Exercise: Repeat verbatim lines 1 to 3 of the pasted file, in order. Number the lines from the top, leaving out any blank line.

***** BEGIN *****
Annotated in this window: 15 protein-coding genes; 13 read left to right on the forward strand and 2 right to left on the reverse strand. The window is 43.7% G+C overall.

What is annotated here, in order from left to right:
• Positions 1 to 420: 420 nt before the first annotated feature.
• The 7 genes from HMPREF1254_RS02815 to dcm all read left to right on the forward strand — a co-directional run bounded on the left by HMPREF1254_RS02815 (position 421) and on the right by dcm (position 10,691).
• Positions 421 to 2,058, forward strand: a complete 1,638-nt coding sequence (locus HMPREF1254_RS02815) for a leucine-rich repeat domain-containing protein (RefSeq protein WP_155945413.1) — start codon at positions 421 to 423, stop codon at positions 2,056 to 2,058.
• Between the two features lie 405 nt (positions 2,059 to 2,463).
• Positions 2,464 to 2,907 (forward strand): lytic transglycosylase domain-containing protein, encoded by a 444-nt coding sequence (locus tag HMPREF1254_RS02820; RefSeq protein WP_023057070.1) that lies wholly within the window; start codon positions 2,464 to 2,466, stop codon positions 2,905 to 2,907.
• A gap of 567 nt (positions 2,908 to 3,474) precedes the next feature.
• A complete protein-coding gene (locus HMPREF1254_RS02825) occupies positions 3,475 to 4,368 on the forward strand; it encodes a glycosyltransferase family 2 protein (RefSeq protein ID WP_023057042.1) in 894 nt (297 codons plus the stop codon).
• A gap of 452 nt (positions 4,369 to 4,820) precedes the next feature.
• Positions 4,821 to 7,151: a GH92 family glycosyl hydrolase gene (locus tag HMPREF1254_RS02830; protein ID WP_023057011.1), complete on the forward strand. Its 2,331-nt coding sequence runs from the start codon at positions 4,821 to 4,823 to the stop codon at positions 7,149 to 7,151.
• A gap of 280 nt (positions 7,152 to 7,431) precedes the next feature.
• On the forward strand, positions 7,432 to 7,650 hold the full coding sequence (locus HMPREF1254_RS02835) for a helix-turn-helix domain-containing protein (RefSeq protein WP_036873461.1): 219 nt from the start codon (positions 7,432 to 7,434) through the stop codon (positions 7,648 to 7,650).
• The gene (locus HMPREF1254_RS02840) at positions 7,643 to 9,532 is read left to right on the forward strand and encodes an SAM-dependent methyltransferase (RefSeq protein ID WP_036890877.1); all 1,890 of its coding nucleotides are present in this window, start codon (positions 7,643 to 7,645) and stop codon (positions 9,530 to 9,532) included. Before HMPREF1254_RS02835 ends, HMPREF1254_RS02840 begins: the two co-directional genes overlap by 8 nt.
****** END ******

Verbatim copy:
Annotated in this window: 15 protein-coding genes; 13 read left to right on the forward strand and 2 right to left on the reverse strand. The window is 43.7% G+C overall.

What is annotated here, in order from left to right:
• Positions 1 to 420: 420 nt before the first annotated feature.